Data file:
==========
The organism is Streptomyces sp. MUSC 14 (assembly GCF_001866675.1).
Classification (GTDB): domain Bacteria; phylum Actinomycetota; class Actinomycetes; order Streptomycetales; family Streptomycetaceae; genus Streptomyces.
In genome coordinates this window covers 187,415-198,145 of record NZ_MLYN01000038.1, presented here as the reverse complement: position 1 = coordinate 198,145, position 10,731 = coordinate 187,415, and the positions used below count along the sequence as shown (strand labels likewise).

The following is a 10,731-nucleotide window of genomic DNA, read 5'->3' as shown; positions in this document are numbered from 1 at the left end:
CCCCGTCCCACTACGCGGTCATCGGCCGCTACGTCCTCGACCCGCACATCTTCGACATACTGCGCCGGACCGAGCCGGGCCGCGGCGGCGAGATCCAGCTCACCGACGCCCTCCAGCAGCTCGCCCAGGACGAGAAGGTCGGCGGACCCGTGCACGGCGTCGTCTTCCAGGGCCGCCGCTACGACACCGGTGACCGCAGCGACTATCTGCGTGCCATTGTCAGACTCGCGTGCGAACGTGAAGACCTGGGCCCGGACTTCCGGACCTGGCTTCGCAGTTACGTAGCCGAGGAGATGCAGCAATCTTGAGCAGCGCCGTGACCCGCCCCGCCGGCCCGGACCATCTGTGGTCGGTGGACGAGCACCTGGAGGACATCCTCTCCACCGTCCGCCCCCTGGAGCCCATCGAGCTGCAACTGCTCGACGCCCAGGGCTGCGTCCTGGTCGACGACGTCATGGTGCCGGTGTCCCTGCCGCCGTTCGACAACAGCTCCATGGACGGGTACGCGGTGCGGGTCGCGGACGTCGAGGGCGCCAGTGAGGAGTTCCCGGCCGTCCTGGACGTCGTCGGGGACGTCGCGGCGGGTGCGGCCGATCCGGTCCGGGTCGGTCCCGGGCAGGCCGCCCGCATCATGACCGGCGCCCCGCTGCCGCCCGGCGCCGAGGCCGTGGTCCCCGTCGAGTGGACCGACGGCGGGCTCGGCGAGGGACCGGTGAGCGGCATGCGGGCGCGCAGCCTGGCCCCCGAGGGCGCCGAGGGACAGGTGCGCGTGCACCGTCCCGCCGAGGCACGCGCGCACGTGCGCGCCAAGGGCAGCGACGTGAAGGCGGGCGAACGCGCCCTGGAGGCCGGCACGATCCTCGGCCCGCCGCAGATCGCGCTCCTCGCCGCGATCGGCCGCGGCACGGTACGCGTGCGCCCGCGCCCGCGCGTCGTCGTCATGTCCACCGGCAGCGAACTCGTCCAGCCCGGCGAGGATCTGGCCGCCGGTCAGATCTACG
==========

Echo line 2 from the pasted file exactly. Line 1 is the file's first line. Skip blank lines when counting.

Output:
Classification (GTDB): domain Bacteria; phylum Actinomycetota; class Actinomycetes; order Streptomycetales; family Streptomycetaceae; genus Streptomyces.